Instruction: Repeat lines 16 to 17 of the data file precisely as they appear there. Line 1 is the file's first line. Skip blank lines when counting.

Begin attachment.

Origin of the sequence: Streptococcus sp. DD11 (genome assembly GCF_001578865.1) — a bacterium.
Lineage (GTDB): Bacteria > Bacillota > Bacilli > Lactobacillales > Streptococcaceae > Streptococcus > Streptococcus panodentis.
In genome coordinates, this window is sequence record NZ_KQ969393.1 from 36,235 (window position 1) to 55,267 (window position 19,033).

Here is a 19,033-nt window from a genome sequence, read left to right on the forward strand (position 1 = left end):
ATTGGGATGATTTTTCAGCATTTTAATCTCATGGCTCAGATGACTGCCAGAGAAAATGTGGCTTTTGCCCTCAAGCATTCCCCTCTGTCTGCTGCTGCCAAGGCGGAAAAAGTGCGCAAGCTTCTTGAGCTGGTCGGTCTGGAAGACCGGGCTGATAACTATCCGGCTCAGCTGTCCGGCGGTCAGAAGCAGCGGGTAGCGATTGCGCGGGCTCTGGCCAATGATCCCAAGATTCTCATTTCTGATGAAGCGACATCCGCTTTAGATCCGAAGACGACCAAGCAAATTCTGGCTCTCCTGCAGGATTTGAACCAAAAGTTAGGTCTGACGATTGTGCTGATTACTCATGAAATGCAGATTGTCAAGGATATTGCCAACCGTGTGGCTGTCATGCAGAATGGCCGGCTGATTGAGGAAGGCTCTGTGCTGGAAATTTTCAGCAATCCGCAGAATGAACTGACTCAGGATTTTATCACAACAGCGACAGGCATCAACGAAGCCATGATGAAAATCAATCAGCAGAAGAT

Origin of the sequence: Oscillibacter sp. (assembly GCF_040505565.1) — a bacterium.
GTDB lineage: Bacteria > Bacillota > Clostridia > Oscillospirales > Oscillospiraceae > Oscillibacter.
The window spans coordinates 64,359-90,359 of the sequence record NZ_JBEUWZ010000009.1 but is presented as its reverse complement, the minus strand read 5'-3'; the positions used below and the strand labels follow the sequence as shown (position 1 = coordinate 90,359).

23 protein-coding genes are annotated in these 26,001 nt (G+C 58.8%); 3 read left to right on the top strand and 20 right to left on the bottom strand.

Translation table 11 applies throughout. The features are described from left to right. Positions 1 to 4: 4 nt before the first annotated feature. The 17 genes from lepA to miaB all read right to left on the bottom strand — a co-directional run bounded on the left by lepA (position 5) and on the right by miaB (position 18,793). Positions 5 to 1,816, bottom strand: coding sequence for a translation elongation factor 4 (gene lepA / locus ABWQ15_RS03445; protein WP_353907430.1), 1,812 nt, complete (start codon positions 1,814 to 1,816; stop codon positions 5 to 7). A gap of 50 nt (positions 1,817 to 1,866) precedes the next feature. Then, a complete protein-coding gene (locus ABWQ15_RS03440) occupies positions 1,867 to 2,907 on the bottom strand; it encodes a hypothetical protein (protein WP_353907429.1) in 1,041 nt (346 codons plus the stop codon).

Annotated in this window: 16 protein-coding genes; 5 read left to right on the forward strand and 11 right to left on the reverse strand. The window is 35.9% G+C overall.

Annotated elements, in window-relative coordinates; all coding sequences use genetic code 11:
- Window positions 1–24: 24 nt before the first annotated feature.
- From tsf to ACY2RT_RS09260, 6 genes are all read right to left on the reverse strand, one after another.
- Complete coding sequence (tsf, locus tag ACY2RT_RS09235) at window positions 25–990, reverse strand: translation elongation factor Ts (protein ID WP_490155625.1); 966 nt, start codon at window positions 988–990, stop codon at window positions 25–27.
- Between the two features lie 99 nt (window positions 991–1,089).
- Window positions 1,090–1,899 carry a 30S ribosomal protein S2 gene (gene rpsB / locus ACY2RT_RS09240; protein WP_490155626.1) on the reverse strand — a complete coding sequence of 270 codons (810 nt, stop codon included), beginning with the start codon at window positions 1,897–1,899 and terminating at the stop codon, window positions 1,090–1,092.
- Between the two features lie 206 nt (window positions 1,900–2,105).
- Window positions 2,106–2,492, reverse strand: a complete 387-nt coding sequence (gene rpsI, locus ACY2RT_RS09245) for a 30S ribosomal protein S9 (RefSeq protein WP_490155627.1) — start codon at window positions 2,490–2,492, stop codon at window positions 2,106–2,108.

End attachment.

- Between the two features lie 99 nt (window positions 991–1,089).
- Window positions 1,090–1,899 carry a 30S ribosomal protein S2 gene (gene rpsB / locus ACY2RT_RS09240; protein WP_490155626.1) on the reverse strand — a complete coding sequence of 270 codons (810 nt, stop codon included), beginning with the start codon at window positions 1,897–1,899 and terminating at the stop codon, window positions 1,090–1,092.